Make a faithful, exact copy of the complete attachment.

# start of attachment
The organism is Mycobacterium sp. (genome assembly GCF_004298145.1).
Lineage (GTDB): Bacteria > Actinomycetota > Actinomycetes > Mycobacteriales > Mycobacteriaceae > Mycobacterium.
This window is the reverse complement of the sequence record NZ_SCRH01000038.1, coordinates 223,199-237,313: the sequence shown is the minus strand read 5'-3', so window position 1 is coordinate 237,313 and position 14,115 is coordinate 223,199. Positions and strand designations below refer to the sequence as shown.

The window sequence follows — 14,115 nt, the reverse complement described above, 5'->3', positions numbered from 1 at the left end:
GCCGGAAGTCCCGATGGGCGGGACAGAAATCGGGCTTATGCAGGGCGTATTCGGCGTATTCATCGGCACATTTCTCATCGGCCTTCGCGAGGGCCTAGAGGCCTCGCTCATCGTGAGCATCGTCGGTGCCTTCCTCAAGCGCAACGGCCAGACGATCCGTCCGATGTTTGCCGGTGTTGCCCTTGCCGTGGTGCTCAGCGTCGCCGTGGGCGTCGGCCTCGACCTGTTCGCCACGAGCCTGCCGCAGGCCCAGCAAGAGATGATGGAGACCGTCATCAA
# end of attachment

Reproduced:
The organism is Mycobacterium sp. (genome assembly GCF_004298145.1).
Lineage (GTDB): Bacteria > Actinomycetota > Actinomycetes > Mycobacteriales > Mycobacteriaceae > Mycobacterium.
This window is the reverse complement of the sequence record NZ_SCRH01000038.1, coordinates 223,199-237,313: the sequence shown is the minus strand read 5'-3', so window position 1 is coordinate 237,313 and position 14,115 is coordinate 223,199. Positions and strand designations below refer to the sequence as shown.

The window sequence follows — 14,115 nt, the reverse complement described above, 5'->3', positions numbered from 1 at the left end:
GCCGGAAGTCCCGATGGGCGGGACAGAAATCGGGCTTATGCAGGGCGTATTCGGCGTATTCATCGGCACATTTCTCATCGGCCTTCGCGAGGGCCTAGAGGCCTCGCTCATCGTGAGCATCGTCGGTGCCTTCCTCAAGCGCAACGGCCAGACGATCCGTCCGATGTTTGCCGGTGTTGCCCTTGCCGTGGTGCTCAGCGTCGCCGTGGGCGTCGGCCTCGACCTGTTCGCCACGAGCCTGCCGCAGGCCCAGCAAGAGATGATGGAGACCGTCATCAA